parsha of the week

Mysteries in the marriage of Avraham and Sarah


I am currently teaching a weekly parsha class using the commentary of Rabbi Yaakov Tzvi Mecklenberg, Ha’ktav V’hakabbalah. As it doesn’t appear in a class Chumash, it is less known outside of Chumash scholarship — but the perspective he brings is fascinating and worth the effort of finding the text — available for free at — and studying at length.

Yiddish speakers will enjoy an additional perk, as he explains some concepts in finer detail with Yiddish expressions.

In Lech Lecha, he noted that the encounter in Egypt, when Sarah was taken by Pharaoh, ended with Pharaoh sending them out of Egypt, with the Torah describing their departure as accompanied by great wealth. Rabbi Mecklenberg explains, noting that the word “vayhi lo” (and he had) rather than “vayiten lo” (that Pharaoh gave him) the wealth as an indication that Avraham and Sarah left Egypt with the wealth they had brought down to Egypt. Rabbi Mecklenberg makes the bold claim that Pharaoh did not actually give Avraham any parting gifts — Avraham wouldn’t have accepted them anyway. Pharaoh just let Avraham keep whatever he had brought down to Egypt.

In his lengthy analysis on their descent, Rabbi Mecklenburg makes another bold claim — that Avraham and Sarah’s marriage was designed following Noachide rules. In those pre-Torah days, as Maimonides points out in his Laws of Marriage, all that was needed for a union to be recognized as a marriage was for a man and woman to agree to live together and to consummate their union. Divorce was accomplished through their mutual agreement that the relationship was over. And the idea of remarrying the same person was not problematic, contrary to the verse in the Torah which forbids a re-union if the woman was with a different man in the interim. (Devarim 24:4)

It is interesting that Ha’ktav V’hakbbalah doesn’t make similar claims regarding Avimelekh in Chapter 20. Of course it is much harder to make a claim that Avimelekh did not give them anything, as the verse (20:14) says, “Avimelekh took sheep, cattle, and male and female slaves, and he gave [them] to Avraham. He [also] returned [Avraham’s] wife Sarah to him.”

In 20:11-13, Avraham explains why claiming Sarah as his sister is actually the truth, confirming the idea of Noachide marriage (and divorce) for us.

Rabbi Mecklenburg does not address the gift-giving at all. Perhaps it is already clear at this point that Avraham is wealthy. Perhaps Avimelekh’s character (flaws as it is) is a little more savory than Pharaoh and King of Sodom, allowing Avraham to be comfortable receiving these gifts. But one gift stands out, in 20:16, when Avimelekh says, “I am giving your ‘brother’ a thousand pieces of silver. Let it be compensation for you.” (Living Torah translation)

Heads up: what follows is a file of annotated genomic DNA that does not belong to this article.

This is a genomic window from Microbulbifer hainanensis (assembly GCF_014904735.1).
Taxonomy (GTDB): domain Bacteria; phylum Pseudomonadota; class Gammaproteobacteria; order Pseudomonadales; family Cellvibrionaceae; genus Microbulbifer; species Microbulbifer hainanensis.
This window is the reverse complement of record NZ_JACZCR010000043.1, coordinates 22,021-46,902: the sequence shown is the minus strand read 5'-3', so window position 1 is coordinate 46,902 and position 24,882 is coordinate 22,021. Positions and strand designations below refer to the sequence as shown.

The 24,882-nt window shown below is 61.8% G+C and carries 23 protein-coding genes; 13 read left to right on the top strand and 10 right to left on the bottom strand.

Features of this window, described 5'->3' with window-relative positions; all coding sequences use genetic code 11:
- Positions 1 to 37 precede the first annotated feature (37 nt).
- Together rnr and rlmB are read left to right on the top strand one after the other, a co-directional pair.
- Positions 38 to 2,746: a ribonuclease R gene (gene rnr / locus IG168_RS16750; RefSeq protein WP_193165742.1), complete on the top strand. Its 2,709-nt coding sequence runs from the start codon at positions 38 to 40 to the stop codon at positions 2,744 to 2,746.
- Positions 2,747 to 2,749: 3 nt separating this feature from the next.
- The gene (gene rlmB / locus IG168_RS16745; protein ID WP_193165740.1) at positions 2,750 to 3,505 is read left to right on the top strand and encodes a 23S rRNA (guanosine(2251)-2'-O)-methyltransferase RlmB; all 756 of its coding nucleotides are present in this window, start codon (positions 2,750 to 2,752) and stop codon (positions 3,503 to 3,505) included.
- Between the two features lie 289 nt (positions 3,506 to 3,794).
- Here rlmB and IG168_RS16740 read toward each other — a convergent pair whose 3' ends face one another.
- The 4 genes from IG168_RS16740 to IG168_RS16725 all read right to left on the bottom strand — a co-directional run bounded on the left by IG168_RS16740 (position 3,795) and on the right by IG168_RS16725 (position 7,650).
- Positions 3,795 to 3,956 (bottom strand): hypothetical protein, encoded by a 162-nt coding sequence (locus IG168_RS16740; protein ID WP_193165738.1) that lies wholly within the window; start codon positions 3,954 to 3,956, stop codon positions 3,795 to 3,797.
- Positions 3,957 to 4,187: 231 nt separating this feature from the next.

The words “ksut einayim,” which Rabbi Kaplan translated as “compensation” are, as Rabbi Kaplan notes in his commentary, “A difficult idiom, literally translated as ‘an eye covering.’ Thus, ‘something to prevent you from seeing any more evil’ (cf. Ibn Ezra; Rashi). Others interpret it as a vindication, something that will cover other people’s eyes and prevent them from seeing wrong (Rashbam). Another interpretation is that ‘[the money] will cover people’s eyes and prevent them from looking at you wantonly’ (Ramban). Other commentators take it literally, as a veil to show that Sarah was a properly married woman (HaKethav VeHaKabbalah). Still other sources translate eynayim as ‘colors’ rather than ‘eyes,’ and render the phrase, ‘let [the money] be used to buy you a colorful cloak’ (Radak). Finally, some make the subject of the phrase Abraham: ‘[Abraham] shall be for you as an eye-covering,’ however the latter expression is translated (Ibn Ezra).”

While Rabbi Kaplan was clearly aware of the K’tav V’Hakabbalah, in his miniscule reference here he doesn’t do justice to the length of the exposition on this verse. Making references to Middle Eastern cultures which routinely had women covering their faces, to preserve their beauty for their husbands (culturally a different outlook than that of the West), Rabbi Mecklenburg wonders how Avraham and Sarah went about preserving or rejecting the face-covering custom. More so, he talks about how Avraham is the “eye covering,” protecting her and others from sinning due to her beauty.

Regarding the money, Rabbi Mecklenburg argues that it wasn’t really given, that Avimelekh had intended to give it to Avraham as a gift for the fine bride Avimelekh had taken from her brother. But that never came about, so the dowry was never given.

Like everyone, Avraham and Sarah evolved. They grew into their relationship, how they dealt with outsiders, and developed a trust of one another that, to a certain degree, is beyond our comprehension. How would any of us deal with a potentate who takes women at his will, and kills husbands to unchain the women (let the irony of justifying murder to avoid adultery not go unnoticed)?

Hopefully these are not challenges we come face to face with. But may all marriages be blessed to be built on understanding and trust, so challenges and hurdles can be overcome together, and not a cause for making a marriage fall apart.